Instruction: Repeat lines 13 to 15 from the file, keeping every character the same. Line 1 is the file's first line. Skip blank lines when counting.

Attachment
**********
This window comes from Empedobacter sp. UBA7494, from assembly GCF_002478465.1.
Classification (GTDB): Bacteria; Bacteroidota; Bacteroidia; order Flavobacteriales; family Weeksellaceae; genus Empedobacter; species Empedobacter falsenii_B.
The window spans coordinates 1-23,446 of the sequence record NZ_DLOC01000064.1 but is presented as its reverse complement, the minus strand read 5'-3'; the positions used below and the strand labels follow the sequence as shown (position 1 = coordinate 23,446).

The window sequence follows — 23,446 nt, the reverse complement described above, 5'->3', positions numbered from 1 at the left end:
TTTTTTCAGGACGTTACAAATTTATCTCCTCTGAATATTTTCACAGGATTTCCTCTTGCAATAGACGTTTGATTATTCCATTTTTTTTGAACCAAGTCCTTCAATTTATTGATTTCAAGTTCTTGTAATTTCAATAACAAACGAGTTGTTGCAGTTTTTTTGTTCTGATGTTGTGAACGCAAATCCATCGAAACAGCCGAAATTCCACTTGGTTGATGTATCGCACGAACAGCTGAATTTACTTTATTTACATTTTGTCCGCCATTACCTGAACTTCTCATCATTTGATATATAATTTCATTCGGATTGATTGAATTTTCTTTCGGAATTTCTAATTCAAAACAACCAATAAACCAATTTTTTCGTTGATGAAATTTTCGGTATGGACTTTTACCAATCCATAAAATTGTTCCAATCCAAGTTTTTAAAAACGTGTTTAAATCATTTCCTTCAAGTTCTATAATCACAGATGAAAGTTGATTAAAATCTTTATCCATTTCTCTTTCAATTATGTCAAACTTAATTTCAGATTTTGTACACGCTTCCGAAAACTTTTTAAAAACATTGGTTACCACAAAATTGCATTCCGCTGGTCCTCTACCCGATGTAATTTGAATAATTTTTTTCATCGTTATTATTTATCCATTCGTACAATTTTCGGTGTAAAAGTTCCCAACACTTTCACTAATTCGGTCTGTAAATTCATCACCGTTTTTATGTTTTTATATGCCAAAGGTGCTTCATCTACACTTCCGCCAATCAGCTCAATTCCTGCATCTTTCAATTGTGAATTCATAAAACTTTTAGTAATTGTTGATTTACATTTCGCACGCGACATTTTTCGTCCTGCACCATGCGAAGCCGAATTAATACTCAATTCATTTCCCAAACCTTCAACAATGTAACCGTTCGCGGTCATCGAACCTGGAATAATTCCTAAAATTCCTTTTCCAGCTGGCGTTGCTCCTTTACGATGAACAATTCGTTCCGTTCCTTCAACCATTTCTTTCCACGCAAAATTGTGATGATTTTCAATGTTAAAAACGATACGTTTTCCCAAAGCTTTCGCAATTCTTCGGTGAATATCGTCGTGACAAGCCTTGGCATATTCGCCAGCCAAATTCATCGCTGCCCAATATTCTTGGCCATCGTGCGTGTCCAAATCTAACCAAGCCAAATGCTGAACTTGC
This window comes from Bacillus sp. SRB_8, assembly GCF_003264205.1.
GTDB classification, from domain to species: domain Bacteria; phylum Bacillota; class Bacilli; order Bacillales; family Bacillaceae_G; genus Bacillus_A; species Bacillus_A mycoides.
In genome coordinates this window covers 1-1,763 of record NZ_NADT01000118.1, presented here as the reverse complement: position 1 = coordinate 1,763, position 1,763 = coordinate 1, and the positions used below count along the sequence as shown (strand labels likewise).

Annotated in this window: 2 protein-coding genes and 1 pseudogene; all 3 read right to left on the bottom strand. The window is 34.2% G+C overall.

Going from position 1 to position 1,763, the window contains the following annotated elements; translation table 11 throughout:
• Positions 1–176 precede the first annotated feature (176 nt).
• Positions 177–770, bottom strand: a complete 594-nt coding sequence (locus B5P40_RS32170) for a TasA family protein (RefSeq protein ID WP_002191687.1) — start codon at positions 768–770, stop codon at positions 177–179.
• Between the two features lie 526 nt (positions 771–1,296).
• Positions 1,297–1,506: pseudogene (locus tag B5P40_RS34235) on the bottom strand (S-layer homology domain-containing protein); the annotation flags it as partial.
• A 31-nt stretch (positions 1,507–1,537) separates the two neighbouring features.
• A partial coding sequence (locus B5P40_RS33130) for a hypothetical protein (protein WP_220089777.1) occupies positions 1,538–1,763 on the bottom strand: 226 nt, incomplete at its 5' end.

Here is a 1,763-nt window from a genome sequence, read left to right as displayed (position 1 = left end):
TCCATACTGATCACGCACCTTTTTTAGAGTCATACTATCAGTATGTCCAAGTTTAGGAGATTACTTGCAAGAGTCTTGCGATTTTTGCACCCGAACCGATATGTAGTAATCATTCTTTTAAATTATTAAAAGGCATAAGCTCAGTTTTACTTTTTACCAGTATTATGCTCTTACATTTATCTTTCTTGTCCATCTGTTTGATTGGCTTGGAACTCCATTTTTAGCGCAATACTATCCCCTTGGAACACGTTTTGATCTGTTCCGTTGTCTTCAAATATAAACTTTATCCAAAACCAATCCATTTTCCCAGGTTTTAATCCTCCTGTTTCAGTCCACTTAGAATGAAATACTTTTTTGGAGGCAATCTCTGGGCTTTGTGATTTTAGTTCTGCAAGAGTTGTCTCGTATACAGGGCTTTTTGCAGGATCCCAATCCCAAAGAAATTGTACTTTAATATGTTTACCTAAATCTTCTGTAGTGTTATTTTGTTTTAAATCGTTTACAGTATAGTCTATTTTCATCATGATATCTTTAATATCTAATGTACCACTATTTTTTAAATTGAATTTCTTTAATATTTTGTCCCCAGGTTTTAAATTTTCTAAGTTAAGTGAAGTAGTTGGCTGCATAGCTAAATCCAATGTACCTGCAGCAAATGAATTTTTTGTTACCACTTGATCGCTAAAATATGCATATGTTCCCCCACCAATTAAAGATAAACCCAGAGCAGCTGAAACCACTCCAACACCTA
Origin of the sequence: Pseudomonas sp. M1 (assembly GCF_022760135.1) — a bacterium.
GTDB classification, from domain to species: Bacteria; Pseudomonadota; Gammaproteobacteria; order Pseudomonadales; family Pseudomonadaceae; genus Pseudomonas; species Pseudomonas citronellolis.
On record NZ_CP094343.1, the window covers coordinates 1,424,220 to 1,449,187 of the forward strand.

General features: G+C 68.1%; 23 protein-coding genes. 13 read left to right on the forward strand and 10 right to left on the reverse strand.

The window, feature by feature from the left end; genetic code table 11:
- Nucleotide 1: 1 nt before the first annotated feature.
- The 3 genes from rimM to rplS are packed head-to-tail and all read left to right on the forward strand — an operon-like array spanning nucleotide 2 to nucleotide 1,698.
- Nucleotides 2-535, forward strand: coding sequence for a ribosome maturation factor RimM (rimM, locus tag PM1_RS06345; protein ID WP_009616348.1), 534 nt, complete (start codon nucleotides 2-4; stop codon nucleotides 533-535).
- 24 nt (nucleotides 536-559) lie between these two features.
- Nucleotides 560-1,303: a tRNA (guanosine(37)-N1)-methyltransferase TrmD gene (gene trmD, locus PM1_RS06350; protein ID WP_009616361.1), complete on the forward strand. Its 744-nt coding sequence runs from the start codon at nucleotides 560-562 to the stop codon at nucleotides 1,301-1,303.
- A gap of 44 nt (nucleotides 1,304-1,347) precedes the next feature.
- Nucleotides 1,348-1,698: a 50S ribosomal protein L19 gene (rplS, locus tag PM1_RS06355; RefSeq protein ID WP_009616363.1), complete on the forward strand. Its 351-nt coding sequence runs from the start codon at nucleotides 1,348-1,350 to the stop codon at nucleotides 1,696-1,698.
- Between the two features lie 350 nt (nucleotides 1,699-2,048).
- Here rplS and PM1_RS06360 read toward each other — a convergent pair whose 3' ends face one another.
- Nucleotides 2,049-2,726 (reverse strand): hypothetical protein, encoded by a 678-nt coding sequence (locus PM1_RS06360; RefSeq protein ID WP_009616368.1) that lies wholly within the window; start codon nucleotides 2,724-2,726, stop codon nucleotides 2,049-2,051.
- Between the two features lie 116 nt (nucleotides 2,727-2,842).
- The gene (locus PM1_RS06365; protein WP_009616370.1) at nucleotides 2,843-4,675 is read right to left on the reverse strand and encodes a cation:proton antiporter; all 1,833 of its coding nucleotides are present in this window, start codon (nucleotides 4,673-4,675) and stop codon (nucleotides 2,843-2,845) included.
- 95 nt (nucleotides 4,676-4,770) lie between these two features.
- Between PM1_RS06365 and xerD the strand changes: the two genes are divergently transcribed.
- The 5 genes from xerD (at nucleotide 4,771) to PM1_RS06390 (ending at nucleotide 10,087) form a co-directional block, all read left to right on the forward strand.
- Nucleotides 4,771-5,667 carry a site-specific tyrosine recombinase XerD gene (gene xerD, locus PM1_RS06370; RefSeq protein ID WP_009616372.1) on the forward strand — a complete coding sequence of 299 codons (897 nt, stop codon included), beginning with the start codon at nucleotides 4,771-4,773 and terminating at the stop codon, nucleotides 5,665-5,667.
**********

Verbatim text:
• Between the two features lie 526 nt (positions 771–1,296).
• Positions 1,297–1,506: pseudogene (locus tag B5P40_RS34235) on the bottom strand (S-layer homology domain-containing protein); the annotation flags it as partial.
• A 31-nt stretch (positions 1,507–1,537) separates the two neighbouring features.